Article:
I'm going to quote from the book here:

 

"What sort of a bitch would she be to let Adam die, just because of sex? It was the old story. Boys went to the rescue with a gun in their hands, girls with their knickers in their pockets. So which was worse? This way, she thought, at least no one was going to get hurt."

 

Oh sure, the gangster is just going to rape you and possibly kill you too, no one's going to get hurt. Fucking hell.

 

Actually, it turns out that he keeps her prisoner and beats her to a pulp - he tries to rape her but can't manage it because he can't get himself up. I'm not sure if this is supposed to be funny or something?

 

The thing is...the villains in this book are actually pretty comical. They have these running gags and I was sympathetic towards them at first. One of them is insane and has to make medication. Oh, and they kill a guy in a wheelchair too. And beat up women. And may be serial rapists. So I guess they're no longer funny now.

 

Seriously, don't try to make your villains comic relief - and THEN show that they're mass-murderers, women-beaters and potential rapists. Do one or the other. It doesn't mix!

 

...Boy, I really started hating the book after that. I skimmed the rest.

 

If you're wondering about the end, it turns out that the Death pill that Adam took was a fake, and so he's not going to die after all. And some shitty message about how life is precious to you. (Another female character blows herself up, too btw. Because they can't get through one chapter of this damn book without torturing another woman.)

 

The violence wasn't even very realistic, to be honest. Another gangster comes round to Lizzie's cousin's house and beats her up. Like, breaks all her ribs along one side. Breaks her nose. She should be screaming in agony by this point.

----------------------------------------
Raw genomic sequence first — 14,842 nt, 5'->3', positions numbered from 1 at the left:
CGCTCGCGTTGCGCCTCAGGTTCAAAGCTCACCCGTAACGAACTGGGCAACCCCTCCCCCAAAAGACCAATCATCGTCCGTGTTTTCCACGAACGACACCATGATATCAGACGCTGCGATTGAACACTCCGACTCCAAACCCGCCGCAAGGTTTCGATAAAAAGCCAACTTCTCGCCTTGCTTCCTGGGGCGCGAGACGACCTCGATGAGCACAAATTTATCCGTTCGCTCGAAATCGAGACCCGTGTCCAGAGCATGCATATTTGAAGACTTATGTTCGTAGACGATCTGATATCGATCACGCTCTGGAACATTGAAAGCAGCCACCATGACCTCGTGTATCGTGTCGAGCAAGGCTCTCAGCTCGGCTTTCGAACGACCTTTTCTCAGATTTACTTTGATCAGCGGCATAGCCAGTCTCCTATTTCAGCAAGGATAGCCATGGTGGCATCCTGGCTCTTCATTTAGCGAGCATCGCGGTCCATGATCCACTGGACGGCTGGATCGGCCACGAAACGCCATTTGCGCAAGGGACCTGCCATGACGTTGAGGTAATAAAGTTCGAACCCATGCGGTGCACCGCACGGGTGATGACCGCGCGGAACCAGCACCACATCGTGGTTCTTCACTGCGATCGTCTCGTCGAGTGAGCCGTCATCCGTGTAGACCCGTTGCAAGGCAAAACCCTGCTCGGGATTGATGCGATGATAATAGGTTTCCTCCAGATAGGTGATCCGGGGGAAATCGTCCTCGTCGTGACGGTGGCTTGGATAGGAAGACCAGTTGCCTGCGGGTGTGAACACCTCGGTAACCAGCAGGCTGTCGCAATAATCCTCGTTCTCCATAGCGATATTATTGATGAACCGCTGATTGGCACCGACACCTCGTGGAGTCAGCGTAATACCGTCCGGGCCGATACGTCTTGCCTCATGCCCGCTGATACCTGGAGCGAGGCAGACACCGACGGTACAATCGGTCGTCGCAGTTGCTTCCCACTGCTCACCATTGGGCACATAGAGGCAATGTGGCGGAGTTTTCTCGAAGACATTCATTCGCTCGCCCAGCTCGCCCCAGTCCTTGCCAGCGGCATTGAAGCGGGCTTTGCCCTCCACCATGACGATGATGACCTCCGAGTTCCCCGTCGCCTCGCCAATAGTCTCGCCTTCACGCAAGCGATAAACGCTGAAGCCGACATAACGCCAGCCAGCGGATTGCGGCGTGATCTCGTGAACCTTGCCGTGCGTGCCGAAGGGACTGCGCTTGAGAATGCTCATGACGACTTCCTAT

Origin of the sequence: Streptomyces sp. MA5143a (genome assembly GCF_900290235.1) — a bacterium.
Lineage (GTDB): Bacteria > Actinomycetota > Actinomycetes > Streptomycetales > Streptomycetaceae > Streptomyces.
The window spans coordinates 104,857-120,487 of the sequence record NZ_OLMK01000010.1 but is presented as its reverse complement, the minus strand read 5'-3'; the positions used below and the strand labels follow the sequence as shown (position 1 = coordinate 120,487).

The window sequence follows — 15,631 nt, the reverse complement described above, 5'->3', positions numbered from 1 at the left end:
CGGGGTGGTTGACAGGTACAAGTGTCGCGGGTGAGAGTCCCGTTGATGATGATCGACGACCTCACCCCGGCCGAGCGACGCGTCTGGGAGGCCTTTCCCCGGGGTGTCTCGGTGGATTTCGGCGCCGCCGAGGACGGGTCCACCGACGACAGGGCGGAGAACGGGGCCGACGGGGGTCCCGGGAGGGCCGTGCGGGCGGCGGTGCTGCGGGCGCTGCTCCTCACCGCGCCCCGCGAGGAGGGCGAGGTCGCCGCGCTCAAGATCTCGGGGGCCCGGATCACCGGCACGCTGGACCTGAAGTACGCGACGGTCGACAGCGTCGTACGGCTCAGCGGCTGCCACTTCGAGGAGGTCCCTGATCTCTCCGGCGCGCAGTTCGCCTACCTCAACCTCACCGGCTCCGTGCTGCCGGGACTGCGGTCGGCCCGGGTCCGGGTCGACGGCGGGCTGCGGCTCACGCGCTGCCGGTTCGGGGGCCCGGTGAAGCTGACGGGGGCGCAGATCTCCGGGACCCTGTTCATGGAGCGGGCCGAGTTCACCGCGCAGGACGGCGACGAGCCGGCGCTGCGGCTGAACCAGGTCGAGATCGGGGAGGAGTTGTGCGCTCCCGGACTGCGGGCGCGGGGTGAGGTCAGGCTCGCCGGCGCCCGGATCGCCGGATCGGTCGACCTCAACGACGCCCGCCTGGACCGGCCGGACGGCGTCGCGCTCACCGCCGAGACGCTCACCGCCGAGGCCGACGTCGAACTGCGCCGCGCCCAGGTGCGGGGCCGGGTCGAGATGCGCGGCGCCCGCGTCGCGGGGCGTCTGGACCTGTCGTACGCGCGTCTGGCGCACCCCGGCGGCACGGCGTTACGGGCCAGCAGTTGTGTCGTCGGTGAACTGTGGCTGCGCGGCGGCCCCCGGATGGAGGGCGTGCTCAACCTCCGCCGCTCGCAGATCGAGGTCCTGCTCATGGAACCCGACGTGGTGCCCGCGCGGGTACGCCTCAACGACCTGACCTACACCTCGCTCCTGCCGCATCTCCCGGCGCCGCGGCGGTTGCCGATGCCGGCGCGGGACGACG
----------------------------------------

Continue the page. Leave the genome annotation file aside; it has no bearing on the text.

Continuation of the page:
Except she isn't screaming, she's still talking normally as if he only slapped her or something. It's just...badly done. It's like the author wants to see these characters tortured, but can't quite handle the definition of what happens AFTERWARDS.

 

There's a scene where the gangsters have forced Lizzie to urinate in a potty in front of them, whilst chaining one hand to the bed after they've smashed her face in.

 

I'll be honest with you here - that just sounds like the author's kink or fetish or something. I mean come on.

 

Oh, and by the way, Adam still never stops saying "I love you" to her - even AFTER he's had sex with another woman (which he does, the same woman who blows herself up a few chapters later). He also makes it clear to the reader that he fully intends to screw around with more girls behind her back.

 

This book just makes me angry. It doesn't make sense, the main character is the one who should be tortured for all his shitty actions (not his girlfriend, who almost gets raped), the villains are either highly comical or highly violent against women when the plot needs them to be, the remaining characters aren't great...

 

And really, what disappoints me is that the premise of this book sounded good at first. It was just executed so poorly. Avoid this please.